By Andrew H., Auxiliar de Conversación in Madrid 2021-22
The Best City to Visit in Spain: Valencia
Valencia is one of the best cities to visit in Spain. I lived there with a family during the summer while working as an au pair. The town of Benicarló -located near Valencia- has a vast sprawling beach that stretches to the castle of Peñiscola, in the south. I loved going for long walks on the beach there. The sand is so fine that it sinks into your feet and hands as soon as you lie down. The climate is perfect, as it is frequently very warm and hot, similar to the south of Spain. My friend and I frequented the outdoor gym there, using the pull-up bars for training.
While living in Benicarló, I played tiburón -or ‘’shark’-’ with the family. It’s a pool game that consists on catching other people. Oscar and David were so good at swimming that they could hide underwater at the bottom of the pool; they were incredibly hard to compete against! During the evenings I tried lots of nice food: Miguel used to cut strips of jamón straight from the leg, a common Spanish delicacy. Another thing we would often eat is paella, usually we did this during the evening, by the pool. Paella can include meat, fish or both. I, however, never really eat fish so mine always had meat. The food in this country is exceptional and has such an enthralling flavour.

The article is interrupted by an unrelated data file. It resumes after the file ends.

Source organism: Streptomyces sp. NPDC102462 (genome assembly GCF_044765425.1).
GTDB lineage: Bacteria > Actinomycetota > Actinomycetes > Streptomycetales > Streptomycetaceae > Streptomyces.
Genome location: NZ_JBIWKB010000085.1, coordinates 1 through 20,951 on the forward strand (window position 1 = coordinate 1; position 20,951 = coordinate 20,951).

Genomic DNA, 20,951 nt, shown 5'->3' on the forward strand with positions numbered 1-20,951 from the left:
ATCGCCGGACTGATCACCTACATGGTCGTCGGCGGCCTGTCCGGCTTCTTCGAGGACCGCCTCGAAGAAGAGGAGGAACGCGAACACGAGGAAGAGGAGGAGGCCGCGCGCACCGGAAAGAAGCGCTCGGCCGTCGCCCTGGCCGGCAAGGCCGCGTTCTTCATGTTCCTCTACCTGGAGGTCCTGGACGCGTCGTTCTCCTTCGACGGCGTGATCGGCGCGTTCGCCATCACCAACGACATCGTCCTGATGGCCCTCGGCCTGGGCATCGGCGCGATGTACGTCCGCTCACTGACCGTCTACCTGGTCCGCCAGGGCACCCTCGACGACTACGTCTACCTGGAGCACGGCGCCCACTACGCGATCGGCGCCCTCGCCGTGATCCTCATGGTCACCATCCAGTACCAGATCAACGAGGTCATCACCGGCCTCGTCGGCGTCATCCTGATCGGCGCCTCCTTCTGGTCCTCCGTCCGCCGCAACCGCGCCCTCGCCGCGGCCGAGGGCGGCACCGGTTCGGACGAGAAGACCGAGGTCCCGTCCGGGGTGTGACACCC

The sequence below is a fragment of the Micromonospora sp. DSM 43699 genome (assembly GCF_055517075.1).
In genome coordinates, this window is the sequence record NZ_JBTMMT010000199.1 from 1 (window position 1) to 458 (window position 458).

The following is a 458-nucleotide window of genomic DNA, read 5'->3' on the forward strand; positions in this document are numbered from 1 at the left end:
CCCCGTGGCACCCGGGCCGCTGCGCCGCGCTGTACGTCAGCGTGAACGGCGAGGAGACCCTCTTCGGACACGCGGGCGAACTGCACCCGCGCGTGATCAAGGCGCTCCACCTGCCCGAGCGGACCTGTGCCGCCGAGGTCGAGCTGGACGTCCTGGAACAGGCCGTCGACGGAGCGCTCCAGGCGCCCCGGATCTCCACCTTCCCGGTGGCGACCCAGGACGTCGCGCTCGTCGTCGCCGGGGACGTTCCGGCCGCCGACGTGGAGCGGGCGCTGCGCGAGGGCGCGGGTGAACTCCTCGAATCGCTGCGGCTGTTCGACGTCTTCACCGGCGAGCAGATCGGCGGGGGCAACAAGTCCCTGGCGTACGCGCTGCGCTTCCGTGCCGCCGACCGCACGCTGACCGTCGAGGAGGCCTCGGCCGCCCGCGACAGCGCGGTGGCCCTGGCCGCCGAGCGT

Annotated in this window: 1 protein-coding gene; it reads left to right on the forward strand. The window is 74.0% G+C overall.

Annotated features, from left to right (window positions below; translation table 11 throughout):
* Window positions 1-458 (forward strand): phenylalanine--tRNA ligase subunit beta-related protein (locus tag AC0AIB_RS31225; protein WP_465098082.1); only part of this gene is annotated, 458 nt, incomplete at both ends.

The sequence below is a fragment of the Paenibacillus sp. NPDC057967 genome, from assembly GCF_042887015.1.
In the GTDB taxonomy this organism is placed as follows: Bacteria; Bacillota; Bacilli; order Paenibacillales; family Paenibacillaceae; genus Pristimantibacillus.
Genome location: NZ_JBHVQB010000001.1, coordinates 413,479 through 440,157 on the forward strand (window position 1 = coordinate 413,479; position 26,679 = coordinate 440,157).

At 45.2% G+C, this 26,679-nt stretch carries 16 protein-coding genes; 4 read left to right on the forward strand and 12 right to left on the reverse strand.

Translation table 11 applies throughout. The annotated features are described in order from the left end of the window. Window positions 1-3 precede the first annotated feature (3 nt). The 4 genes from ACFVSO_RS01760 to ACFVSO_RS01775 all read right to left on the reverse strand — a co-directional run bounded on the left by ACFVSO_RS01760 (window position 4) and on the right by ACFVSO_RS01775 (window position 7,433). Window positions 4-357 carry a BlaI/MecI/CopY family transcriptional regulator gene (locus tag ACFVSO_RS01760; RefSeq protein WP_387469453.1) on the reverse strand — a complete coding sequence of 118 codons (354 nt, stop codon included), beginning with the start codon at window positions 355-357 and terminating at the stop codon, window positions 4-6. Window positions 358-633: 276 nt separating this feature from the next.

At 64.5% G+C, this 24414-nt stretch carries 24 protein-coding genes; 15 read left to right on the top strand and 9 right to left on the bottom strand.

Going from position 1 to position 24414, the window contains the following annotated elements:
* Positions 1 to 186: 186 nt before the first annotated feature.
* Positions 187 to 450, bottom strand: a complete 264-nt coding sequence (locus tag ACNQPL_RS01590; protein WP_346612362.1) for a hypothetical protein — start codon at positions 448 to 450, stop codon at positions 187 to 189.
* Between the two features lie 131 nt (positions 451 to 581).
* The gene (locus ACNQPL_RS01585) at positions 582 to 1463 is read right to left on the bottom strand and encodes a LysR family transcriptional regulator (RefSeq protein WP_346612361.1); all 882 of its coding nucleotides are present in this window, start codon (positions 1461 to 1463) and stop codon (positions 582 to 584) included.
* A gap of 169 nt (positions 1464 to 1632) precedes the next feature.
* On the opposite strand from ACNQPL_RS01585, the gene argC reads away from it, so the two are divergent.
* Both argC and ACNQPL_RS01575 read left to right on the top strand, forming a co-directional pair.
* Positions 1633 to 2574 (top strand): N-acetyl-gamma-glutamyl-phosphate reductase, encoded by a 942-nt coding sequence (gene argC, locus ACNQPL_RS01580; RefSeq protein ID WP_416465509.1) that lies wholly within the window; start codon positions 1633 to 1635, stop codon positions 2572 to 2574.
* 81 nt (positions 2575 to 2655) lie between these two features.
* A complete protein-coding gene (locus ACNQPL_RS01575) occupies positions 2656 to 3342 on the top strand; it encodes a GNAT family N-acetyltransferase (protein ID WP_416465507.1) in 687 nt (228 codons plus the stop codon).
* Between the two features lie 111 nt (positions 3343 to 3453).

Another Great City in Valencia: Castellón de la Plana